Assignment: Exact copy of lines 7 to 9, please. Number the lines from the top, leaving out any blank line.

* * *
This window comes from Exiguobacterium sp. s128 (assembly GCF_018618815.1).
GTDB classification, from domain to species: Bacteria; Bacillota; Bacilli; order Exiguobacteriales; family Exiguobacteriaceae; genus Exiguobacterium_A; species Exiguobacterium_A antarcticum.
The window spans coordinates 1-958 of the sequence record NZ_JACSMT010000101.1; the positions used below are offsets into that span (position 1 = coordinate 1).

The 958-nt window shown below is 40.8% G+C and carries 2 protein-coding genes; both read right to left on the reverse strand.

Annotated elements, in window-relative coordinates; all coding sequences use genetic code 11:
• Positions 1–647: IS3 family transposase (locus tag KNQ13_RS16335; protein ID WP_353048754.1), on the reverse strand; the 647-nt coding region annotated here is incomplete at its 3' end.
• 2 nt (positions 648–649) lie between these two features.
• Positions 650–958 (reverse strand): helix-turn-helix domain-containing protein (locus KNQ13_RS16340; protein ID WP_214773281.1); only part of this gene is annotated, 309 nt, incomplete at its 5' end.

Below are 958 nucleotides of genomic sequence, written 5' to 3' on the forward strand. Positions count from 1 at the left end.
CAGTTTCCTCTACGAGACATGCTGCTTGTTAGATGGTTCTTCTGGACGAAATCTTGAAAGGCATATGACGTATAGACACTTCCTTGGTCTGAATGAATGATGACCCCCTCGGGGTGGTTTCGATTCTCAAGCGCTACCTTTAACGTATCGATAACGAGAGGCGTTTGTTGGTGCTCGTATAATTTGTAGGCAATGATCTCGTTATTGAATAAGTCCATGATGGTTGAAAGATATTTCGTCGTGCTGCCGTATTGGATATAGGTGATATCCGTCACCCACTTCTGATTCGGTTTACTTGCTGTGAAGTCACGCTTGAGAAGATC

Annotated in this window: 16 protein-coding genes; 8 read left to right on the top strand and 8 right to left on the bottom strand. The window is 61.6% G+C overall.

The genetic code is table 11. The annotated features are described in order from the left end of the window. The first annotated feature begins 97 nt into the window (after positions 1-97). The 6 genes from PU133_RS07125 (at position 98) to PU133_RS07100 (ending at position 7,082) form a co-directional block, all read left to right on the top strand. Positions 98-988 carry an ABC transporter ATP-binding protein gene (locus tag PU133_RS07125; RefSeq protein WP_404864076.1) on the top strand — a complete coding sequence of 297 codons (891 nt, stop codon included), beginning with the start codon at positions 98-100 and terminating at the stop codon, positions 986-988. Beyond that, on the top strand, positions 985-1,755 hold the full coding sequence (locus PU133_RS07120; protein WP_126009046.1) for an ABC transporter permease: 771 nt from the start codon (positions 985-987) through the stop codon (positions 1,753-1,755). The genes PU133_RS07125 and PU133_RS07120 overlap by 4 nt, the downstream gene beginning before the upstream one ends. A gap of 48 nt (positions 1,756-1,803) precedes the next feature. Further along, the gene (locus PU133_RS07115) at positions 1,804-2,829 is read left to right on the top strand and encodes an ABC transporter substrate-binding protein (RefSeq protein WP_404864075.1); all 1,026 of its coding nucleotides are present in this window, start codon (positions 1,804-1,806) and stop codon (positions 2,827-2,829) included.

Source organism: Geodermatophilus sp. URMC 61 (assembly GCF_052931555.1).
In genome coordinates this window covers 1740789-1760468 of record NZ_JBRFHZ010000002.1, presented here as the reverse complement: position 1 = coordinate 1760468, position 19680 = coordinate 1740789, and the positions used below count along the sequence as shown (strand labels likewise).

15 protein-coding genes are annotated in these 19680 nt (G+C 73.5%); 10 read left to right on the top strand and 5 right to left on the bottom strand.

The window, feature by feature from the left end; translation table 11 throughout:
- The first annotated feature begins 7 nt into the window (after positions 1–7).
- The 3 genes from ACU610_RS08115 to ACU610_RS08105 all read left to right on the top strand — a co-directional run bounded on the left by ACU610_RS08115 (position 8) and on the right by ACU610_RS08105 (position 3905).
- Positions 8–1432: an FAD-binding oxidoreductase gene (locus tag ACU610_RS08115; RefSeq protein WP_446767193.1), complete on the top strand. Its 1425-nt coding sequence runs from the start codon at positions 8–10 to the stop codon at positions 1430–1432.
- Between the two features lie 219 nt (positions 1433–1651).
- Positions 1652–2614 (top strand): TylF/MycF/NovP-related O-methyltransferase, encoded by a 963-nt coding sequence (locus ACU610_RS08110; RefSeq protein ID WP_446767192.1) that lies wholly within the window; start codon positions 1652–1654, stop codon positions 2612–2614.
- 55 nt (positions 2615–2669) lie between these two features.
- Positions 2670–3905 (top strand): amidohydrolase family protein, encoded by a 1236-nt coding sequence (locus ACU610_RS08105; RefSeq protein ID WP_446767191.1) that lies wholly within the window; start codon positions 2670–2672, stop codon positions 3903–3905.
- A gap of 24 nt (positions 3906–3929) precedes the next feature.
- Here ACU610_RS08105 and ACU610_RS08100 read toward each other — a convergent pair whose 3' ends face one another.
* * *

• 2 nt (positions 648–649) lie between these two features.
• Positions 650–958 (reverse strand): helix-turn-helix domain-containing protein (locus KNQ13_RS16340; protein ID WP_214773281.1); only part of this gene is annotated, 309 nt, incomplete at its 5' end.

Below are 958 nucleotides of genomic sequence, written 5' to 3' on the forward strand. Positions count from 1 at the left end.